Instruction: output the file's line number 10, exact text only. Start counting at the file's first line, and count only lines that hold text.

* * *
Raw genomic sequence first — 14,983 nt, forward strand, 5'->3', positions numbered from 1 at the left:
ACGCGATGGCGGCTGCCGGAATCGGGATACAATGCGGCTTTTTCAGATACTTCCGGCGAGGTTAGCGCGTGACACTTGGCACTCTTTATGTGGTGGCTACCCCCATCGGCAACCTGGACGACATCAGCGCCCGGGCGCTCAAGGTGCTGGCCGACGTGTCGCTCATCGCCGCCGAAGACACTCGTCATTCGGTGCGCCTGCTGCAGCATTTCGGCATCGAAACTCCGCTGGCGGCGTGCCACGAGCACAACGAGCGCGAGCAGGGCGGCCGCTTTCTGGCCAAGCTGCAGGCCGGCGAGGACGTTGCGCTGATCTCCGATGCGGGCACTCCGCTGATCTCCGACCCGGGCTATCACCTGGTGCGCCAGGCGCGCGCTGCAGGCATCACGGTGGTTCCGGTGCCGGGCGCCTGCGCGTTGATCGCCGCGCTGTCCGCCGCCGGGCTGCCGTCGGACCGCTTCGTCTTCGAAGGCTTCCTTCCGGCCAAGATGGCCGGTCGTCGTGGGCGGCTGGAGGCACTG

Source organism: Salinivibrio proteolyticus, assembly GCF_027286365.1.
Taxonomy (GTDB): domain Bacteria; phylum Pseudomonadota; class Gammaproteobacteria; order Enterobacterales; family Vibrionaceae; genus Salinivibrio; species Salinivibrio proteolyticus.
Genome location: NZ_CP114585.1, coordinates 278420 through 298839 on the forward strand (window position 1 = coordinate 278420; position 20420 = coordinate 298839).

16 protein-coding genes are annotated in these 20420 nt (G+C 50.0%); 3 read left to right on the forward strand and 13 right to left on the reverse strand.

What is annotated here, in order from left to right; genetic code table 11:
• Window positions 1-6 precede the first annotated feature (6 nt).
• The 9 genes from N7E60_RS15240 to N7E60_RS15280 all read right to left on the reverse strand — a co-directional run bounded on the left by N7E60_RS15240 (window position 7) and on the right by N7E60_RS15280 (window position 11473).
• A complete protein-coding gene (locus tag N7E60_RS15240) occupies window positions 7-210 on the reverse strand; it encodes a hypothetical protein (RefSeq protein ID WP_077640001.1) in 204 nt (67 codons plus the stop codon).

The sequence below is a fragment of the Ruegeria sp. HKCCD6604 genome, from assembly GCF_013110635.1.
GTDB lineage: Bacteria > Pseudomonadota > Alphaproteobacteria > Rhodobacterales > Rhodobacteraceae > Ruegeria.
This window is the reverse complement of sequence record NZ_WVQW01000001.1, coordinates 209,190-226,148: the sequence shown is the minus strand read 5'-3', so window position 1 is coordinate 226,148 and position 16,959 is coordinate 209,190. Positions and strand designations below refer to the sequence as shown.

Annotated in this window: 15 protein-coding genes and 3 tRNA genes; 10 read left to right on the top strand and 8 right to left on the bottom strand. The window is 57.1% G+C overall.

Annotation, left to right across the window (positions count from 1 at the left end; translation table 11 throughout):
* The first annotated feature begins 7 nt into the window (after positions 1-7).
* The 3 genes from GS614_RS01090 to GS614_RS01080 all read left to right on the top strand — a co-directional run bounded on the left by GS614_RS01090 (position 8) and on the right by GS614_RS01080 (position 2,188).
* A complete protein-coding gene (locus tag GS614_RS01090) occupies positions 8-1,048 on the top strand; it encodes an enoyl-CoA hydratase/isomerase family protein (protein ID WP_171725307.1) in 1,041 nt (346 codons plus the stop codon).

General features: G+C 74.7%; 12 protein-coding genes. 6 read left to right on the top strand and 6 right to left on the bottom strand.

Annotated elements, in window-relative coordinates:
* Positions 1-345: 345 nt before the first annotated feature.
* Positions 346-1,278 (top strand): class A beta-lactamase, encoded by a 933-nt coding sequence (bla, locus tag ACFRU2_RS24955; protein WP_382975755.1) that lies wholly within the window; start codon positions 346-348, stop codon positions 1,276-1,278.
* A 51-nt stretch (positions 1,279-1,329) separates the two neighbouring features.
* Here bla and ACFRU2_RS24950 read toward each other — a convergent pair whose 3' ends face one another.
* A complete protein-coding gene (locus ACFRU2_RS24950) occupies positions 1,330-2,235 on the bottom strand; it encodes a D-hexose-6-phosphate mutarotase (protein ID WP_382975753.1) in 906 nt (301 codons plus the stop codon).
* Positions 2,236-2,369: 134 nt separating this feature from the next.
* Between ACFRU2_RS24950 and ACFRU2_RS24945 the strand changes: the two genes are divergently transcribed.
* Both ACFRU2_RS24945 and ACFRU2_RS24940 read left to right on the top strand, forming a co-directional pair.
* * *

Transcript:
• A complete protein-coding gene (locus tag N7E60_RS15240) occupies window positions 7-210 on the reverse strand; it encodes a hypothetical protein (RefSeq protein ID WP_077640001.1) in 204 nt (67 codons plus the stop codon).